In his latest article for Passenger Transport, Jonathan Bray talks about the fact that the private sector doesn’t have a monopoly on innovation. South Yorkshire has demonstrated what the public sector can do.
You can Read ‘Public Sector – the biggest innovators?’ here
In the last of a series of three blog posts, pteg Support Unit Director Jonathan Bray concludes his look back over ten years of the pteg Support Unit.
Ten years of pteg: the way we work and the way cities will work in the future
The way we work
- ‘Train hard, fight easy’. You need your stats, your evidence, your best arguments in place before you start to engage in a policy debate.
- If you want to achieve policy change you need to be sharper, more relentless and be better at strategy than those who seek to defend the status quo because the incumbents always have the advantage and usually have greater resources.
- Get the right staff. When your resources are limited and everything you do should be better than the incumbants (see above!) you need to make sure you have the right staff – so we put the time and effort into recruitment and got the right staff.
- Press every button. It’s hard to know exactly why suddenly old policy consensus crumbles and new ones are established – so press every button available to you from reports, use of the media, stakeholder engagement – the lot.
- Don’t commission research as a displacement activity or leave whoever is writing it to their own devices. Or let it sit on the shelf when done. Go through the pain barrier with whoever is working on it to ensure it fits the bill and then use it as the bedrock for the work you do in that area for the next couple of years at least. And find ways to get people to read it once it’s published.
- Don’t go on about transport too much. Transport people love transport detail. The rest of the world doesn’t care. They are interested in what transport does for them, their economy, their cities, their environment, their society, the world they live in. Focus on that.
Building our reputation and effectiveness
The Support Unit isn’t big, pteg may not always be liked – but we are good at what we do, we are a force to be reckoned with, we’ve saved our members millions and we have made the weather across a range of urban transport policy issues. Some of what’s been achieved is covered elsewhere in the previous parts of this blogpost, but it’s also been gratifying how we’ve been able to set a direction for emerging policy areas through focussed research and policy documents and through painstaking work to get internal and external stakeholders on board. Three examples:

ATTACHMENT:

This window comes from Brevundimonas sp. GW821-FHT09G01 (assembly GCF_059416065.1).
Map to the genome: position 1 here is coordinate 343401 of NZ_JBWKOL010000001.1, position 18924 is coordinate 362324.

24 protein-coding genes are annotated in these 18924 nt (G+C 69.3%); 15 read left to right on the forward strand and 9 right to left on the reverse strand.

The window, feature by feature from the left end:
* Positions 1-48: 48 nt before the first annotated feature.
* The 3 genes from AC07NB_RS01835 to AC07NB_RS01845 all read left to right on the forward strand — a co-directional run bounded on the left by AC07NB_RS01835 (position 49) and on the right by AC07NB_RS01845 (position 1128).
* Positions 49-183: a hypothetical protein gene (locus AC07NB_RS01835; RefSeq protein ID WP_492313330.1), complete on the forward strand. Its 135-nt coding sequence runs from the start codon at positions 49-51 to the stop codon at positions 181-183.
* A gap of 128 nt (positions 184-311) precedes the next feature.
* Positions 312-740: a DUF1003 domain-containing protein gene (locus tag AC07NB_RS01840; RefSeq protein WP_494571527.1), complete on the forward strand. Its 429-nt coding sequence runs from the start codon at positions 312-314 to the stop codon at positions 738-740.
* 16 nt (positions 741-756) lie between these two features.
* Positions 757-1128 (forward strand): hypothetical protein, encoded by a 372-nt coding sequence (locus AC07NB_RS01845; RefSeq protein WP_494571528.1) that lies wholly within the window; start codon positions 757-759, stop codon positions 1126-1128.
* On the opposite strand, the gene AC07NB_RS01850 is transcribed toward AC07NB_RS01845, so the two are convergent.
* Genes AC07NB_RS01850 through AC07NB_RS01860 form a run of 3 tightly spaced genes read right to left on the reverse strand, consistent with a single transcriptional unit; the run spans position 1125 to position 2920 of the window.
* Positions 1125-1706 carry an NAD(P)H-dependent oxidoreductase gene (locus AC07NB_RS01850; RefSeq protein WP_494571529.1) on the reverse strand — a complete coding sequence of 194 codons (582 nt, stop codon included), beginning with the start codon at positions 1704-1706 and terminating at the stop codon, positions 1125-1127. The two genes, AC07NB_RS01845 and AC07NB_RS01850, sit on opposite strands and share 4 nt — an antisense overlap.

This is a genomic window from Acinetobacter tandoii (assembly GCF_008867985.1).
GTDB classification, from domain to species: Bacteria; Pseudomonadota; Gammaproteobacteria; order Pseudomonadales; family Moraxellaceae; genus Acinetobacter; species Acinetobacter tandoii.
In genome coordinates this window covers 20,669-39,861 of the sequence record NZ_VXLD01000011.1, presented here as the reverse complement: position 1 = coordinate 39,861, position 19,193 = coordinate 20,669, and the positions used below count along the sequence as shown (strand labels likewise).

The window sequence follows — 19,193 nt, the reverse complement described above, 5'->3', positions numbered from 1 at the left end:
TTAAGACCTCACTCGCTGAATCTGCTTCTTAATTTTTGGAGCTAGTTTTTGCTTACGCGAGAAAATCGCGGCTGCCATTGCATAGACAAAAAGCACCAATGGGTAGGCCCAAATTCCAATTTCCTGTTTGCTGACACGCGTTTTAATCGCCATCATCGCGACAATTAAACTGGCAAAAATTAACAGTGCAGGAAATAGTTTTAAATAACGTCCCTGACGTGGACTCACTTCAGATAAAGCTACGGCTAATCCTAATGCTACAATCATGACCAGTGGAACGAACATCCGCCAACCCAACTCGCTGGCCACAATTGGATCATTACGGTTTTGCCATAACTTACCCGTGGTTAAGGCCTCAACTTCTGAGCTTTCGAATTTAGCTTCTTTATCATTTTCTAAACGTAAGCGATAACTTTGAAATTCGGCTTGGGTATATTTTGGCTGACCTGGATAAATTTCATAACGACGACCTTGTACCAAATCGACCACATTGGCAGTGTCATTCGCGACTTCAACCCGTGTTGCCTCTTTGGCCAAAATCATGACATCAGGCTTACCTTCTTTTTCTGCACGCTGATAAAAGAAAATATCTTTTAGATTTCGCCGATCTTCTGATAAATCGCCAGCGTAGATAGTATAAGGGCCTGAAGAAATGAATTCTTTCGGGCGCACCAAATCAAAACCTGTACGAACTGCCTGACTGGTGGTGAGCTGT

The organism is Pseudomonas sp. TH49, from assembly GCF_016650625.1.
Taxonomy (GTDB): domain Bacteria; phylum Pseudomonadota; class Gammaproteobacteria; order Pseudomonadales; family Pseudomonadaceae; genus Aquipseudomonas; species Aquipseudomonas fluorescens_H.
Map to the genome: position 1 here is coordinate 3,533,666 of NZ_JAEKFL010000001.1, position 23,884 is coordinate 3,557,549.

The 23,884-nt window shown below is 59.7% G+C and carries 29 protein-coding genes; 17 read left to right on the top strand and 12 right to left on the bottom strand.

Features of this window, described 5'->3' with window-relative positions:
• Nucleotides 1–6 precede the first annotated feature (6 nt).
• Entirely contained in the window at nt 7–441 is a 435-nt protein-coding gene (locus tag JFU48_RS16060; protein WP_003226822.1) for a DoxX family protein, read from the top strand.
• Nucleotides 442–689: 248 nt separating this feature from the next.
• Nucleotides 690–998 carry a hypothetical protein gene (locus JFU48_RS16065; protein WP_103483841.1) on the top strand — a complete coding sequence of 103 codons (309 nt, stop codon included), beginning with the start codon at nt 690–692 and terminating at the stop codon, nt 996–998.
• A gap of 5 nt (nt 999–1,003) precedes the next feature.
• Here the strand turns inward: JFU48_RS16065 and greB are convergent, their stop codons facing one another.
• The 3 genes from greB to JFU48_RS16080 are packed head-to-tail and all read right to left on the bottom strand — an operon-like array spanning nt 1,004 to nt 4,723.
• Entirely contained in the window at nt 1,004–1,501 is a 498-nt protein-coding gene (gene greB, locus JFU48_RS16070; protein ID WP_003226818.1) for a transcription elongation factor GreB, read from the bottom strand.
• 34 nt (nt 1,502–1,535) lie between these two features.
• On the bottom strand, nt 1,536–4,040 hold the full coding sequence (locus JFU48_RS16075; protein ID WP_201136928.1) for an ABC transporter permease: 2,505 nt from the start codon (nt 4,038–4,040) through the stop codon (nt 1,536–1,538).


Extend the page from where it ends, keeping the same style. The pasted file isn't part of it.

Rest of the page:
- In my view our work on social inclusion and transport over the decade (and in particular on young people in the last few years) has been the most lucid, consistent and focussed from any UK body in setting out the key challenges and how best they can be addressed
- Our 2011 report on ‘Total Transport’ remains the primary document on pooling vehicle fleets and budgets
- Our work on the opportunities for transport from the devolution of public health responsibilities is encapsulated in a hub on our website which provides the best introduction out there to local transport authority officers on what they can achieve in this area.
Smart cities / smart grid / smart transport
What seemed very far away now seems much closer. Cities with smart grids based on renewable energy powering largely electric transport systems. Mobile phones giving access to all forms of transport (from rental electric cars and bikes to public transport). Roads which are more social spaces than channels for cars. And this future is starting to form itself in big cities like Berlin. These kinds of developments transform the whole nature of the transport debate and open up some exciting opportunities for transport authorities to take the lead in guiding these changes in a way that maximises the benefits. There’s more on all of this in our recent blogpost on ‘Three global transport trends that should reshape our cities’.
Our city regions are not so far as it might sometimes seem from emulating what London takes for granted. Not in terms of underground rail networks and the scale of provision overall – but in getting the key building blocks in place. If the city regions can gain more say over rail and bus – then smart ticketing can fuse the two into the same single network that is the basis for London’s successful transport system. From there our cities can kick on to go smart and offer comprehensive total mobility packages, electrify transport systems in the most cost effective way and transform urban centres into more sociable, sustainable and prosperous places. It’s there for the taking.